Newspaper article The Christian Science Monitor

'Give Us the Ballot' Is an Urgent, Moving, Deeply Important History of American Voting Rights

Newspaper article The Christian Science Monitor

'Give Us the Ballot' Is an Urgent, Moving, Deeply Important History of American Voting Rights

Article excerpt

The dogs. The lunch counter. The "whites-only" sign. These enduring images of the civil rights movement are visceral symbols of separation and resistance. Yet they obscure a less tangible but more profound civil rights issue: the right to vote. President Lyndon Johnson viewed the franchise as the right on which all other rights depend: "the meat in the coconut." Martin Luther King, Jr. agreed, describing voting as "the central front" in the struggle for black equality. As soon as Johnson had pushed the Civil Rights Act of 1964 through Congress, he set his sights on a voting bill. Images of police brutality against peaceful marchers in Selma, Alabama -- the march itself was a voter registration effort -- shocked the nation and facilitated the bill's passage.

Fifty years ago Johnson signed into law the Voting Rights Act (VRA), one of the landmark statutes of the 20th century. Yet the right to vote remains precarious.

The journalist Ari Berman has just published Give Us the Ballot, an urgent, moving, deeply important history of the modern right to vote in the United States. The story has two bookends: the passage of the VRA in 1965 and the Supreme Court's decision in Shelby County v. Holder in 2013 striking down a key section of the act. Berman has performed a great service by providing a clear, detailed history of an issue that has become overwhelmed by sound bites and demagogy. Modern assaults on the right to vote in the form of voter ID laws, Berman demonstrates, are nothing new. They follow a generations-old tradition that has systematically denied the franchise to African Americans since the days of slavery and Jim Crow.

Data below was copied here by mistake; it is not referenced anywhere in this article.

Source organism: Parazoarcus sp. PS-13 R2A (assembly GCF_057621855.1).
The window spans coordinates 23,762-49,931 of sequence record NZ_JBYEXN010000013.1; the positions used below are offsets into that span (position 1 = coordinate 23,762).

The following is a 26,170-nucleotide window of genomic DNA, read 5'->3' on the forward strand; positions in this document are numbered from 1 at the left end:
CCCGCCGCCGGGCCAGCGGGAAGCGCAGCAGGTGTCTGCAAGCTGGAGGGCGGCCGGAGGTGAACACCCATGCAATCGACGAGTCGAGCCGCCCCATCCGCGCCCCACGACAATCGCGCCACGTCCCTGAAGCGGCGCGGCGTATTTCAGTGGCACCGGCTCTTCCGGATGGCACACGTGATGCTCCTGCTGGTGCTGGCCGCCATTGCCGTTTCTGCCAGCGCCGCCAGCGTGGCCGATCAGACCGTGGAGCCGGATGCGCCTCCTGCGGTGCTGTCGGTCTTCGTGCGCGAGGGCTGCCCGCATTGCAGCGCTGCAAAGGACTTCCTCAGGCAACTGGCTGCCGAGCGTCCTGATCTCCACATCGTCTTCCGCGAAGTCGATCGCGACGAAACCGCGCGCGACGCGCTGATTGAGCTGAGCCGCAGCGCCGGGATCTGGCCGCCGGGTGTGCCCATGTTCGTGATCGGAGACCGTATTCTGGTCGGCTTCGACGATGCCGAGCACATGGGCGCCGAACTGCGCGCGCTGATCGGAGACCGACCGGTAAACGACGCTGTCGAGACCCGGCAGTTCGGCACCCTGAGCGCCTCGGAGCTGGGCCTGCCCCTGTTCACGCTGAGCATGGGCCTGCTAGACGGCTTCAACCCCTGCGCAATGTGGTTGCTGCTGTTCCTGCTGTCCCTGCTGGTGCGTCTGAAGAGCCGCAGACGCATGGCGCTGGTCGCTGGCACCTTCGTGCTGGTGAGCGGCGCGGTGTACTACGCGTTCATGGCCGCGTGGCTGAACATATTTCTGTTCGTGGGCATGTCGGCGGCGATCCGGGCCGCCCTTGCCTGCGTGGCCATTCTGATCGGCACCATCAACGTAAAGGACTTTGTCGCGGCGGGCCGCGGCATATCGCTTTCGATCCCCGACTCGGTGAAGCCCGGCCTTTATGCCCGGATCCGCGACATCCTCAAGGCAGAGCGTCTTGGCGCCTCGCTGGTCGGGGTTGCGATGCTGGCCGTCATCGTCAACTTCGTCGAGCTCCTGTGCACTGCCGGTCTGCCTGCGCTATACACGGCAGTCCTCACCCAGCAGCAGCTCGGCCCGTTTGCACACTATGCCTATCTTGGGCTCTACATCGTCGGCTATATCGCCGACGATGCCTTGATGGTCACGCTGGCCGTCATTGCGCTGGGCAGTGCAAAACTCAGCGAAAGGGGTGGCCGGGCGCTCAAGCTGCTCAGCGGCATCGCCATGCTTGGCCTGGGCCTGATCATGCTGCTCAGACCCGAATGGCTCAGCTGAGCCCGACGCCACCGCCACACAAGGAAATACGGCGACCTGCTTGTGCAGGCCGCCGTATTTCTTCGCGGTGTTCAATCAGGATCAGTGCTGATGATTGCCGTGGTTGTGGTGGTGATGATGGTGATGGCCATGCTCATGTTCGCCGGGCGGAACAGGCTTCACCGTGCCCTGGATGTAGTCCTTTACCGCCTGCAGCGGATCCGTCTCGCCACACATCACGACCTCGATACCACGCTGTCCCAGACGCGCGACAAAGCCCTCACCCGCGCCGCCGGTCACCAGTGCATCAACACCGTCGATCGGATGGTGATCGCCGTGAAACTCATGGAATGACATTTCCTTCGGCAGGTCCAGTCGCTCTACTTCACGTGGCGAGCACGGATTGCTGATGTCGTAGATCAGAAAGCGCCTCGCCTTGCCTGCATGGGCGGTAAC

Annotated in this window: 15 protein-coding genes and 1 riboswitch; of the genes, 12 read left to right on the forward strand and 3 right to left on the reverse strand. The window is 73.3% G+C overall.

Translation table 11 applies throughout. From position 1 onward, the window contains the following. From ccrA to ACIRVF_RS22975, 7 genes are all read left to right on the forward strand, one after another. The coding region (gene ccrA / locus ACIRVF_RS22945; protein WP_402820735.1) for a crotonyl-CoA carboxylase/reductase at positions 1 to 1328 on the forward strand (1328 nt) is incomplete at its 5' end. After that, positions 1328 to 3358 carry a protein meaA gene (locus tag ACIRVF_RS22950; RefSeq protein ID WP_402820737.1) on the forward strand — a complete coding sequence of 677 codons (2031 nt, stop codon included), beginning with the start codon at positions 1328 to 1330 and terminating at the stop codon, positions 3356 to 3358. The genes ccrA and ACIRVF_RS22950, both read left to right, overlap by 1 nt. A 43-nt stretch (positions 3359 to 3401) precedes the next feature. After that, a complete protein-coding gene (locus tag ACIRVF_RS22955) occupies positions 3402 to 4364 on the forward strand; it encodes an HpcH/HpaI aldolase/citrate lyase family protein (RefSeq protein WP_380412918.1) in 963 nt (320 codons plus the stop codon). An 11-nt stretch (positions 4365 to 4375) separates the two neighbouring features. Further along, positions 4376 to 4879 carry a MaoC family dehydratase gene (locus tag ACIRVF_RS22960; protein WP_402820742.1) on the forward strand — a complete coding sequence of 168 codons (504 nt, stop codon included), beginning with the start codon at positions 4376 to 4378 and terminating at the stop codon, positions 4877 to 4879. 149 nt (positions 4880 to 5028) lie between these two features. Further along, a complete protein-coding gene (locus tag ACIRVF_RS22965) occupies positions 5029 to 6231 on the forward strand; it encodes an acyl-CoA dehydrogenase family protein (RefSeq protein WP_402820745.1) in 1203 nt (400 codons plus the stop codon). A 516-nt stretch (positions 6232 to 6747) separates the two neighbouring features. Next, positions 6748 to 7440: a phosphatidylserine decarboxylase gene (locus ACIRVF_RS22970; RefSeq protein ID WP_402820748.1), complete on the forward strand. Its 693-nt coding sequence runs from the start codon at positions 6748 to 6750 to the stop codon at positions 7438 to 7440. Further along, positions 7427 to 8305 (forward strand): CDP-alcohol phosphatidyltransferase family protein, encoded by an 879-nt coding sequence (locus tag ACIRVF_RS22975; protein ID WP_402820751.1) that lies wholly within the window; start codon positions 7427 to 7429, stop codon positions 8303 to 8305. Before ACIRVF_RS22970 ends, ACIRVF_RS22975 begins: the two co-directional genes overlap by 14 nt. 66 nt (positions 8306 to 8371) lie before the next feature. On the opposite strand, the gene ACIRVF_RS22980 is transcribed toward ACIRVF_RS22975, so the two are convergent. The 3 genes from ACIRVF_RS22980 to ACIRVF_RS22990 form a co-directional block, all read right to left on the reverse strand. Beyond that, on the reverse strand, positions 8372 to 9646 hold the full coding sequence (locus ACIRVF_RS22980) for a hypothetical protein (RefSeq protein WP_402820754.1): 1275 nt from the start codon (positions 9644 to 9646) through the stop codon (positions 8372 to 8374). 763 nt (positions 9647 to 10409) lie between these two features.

Berman focuses less on the VRA's passage than on its enforcement over the decades. The law's immediate impact was to secure the registration of African-American voters, protected by federal monitors from the Department of Justice. During the first two months, 110,000 black voters signed up; within four years, that number had grown to a million. Yet African Americans no sooner registered to vote than Southern legislatures devised new obstacles. As one observer put it, "Every time you objected to one [voting restriction], a more sophisticated response came in. It was a cat and mouse game." For this reason, the VRA's central provision became the requirement of "preclearance": the Justice Department or a federal court had to approve any change to the voting rules of states with a history of poll taxes and literacy tests.

That didn't stop states from trying. The catalog of ingenious voting restrictions that followed is both fascinating and disturbing. Berman writes that from 1965 to 2013, the courts and the DOJ blocked more than 3,000 new voting laws, many of them in the South. Some states moved from district-based to at-large voting - a shift that allowed white majorities to dilute the political power of minority communities. When blacks began to exercise more influence at the polls, states split them up in gerrymandered districts so that no one district had enough votes to elect black candidates. Other methods ensured that polling places remained hostile to nonwhite voters. …

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